The team figured there would be big energy savings (and a way to control runoff) if they built a green roof on the entire mall, a plan that was later embraced, not just by the tenants, but also by the landlord and the county planning commission, which went after a grant on behalf of the project with Boylston's help. SCAD’s extensive research resulted in a holistic plan that would turn the location (the roof can be seen from the two intersecting raised highways) into a model to help green coastal Georgia. Parking could move to the rear of the mall once they solved the drainage problem (again, the county would help) so outdoor seating (to be constructed from reclaimed materials from a nearby public housing redevelopment project) could indeed be up front and center. An effectively designed campaign using strong and appealing graphic tools was planned to promote Thrive's food philosophy and to educate and excite Savannah residents about the store’s healthy, delectable offerings. Thrive’s commitment to work with local organic farmers and fisheries to create world-class offerings also became the centerpiece of a reception and food tasting for 400. Held in a vacant store in the mall, walls were transformed with informational posters designed by the SCAD team. This event resulted in a PR bonanza for all involved.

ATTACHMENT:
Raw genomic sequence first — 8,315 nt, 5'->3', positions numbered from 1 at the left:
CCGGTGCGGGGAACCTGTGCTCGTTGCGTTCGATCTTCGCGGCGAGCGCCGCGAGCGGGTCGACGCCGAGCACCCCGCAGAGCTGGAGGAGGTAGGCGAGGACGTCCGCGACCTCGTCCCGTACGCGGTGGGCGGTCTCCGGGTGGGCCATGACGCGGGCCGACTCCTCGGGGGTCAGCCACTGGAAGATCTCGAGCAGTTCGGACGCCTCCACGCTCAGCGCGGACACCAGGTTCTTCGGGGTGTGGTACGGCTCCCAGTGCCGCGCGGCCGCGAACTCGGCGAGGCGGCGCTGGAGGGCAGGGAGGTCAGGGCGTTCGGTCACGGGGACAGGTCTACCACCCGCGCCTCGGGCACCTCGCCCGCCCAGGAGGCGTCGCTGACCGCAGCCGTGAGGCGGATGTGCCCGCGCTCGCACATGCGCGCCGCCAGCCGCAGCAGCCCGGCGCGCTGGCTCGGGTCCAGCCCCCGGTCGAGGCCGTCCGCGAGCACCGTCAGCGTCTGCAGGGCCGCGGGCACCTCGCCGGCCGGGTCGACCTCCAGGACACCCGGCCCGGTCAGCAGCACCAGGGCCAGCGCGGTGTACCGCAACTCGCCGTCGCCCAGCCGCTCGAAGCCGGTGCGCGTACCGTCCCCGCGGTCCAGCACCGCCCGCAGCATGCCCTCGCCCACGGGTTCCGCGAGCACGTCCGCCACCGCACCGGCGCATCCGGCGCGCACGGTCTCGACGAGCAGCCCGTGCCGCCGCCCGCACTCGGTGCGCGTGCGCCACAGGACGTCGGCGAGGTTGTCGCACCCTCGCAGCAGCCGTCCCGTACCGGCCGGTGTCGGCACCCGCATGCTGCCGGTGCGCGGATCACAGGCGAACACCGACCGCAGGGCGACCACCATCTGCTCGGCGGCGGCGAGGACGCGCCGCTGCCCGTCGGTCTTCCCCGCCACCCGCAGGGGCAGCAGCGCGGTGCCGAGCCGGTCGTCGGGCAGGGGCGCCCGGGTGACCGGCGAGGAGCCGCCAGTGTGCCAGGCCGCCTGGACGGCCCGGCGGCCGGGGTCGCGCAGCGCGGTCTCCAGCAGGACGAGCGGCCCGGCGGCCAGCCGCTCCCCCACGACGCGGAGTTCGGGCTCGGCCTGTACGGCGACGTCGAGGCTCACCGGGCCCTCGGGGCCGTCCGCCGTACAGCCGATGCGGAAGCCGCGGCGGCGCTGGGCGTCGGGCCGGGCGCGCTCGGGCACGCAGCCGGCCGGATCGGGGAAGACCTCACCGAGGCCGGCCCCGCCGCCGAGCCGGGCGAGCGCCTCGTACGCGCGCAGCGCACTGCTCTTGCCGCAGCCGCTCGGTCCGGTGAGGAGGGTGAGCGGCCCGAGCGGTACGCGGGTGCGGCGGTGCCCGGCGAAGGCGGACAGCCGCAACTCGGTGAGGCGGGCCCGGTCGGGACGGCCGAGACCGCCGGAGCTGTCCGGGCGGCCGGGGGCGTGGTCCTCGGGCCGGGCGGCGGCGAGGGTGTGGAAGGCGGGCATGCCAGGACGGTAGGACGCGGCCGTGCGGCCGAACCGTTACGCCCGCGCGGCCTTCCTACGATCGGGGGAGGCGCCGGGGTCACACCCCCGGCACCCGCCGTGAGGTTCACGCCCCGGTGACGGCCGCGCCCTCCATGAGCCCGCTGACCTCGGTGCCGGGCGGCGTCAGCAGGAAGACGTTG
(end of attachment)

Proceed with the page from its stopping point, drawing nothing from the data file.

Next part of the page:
Team member and industrial design (MFA) and design for sustainability (MA) candidate Charisse Bennett, who looks to make Savannah her home, says, “The community connections were an encouraging glimpse into a level of participation and recognition of green issues within the community that none of us had been aware of. This involvement was highly contagious.” Bennett’s poster, a graphic presentation of the farm to table philosophy, won the poster design contest organized by SCAD.